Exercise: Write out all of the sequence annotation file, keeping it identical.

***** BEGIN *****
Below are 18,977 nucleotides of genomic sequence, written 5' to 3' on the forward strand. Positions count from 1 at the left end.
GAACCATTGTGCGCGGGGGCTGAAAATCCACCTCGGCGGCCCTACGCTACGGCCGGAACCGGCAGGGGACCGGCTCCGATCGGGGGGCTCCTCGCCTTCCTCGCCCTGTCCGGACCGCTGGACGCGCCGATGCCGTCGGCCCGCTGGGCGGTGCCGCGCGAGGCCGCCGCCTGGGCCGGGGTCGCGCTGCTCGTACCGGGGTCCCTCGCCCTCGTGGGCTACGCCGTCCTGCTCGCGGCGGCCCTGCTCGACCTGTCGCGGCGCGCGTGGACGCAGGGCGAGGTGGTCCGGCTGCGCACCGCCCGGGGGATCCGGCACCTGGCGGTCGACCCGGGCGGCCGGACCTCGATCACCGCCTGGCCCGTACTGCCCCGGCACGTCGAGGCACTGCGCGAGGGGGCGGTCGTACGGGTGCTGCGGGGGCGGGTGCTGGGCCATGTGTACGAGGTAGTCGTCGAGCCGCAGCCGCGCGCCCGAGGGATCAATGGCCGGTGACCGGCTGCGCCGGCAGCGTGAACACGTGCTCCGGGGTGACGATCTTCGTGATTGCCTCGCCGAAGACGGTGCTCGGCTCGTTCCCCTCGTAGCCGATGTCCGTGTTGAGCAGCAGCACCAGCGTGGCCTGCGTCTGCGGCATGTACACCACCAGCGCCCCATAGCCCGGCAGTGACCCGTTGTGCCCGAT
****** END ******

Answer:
Below are 18,977 nucleotides of genomic sequence, written 5' to 3' on the forward strand. Positions count from 1 at the left end.
GAACCATTGTGCGCGGGGGCTGAAAATCCACCTCGGCGGCCCTACGCTACGGCCGGAACCGGCAGGGGACCGGCTCCGATCGGGGGGCTCCTCGCCTTCCTCGCCCTGTCCGGACCGCTGGACGCGCCGATGCCGTCGGCCCGCTGGGCGGTGCCGCGCGAGGCCGCCGCCTGGGCCGGGGTCGCGCTGCTCGTACCGGGGTCCCTCGCCCTCGTGGGCTACGCCGTCCTGCTCGCGGCGGCCCTGCTCGACCTGTCGCGGCGCGCGTGGACGCAGGGCGAGGTGGTCCGGCTGCGCACCGCCCGGGGGATCCGGCACCTGGCGGTCGACCCGGGCGGCCGGACCTCGATCACCGCCTGGCCCGTACTGCCCCGGCACGTCGAGGCACTGCGCGAGGGGGCGGTCGTACGGGTGCTGCGGGGGCGGGTGCTGGGCCATGTGTACGAGGTAGTCGTCGAGCCGCAGCCGCGCGCCCGAGGGATCAATGGCCGGTGACCGGCTGCGCCGGCAGCGTGAACACGTGCTCCGGGGTGACGATCTTCGTGATTGCCTCGCCGAAGACGGTGCTCGGCTCGTTCCCCTCGTAGCCGATGTCCGTGTTGAGCAGCAGCACCAGCGTGGCCTGCGTCTGCGGCATGTACACCACCAGCGCCCCATAGCCCGGCAGTGACCCGTTGTGCCCGAT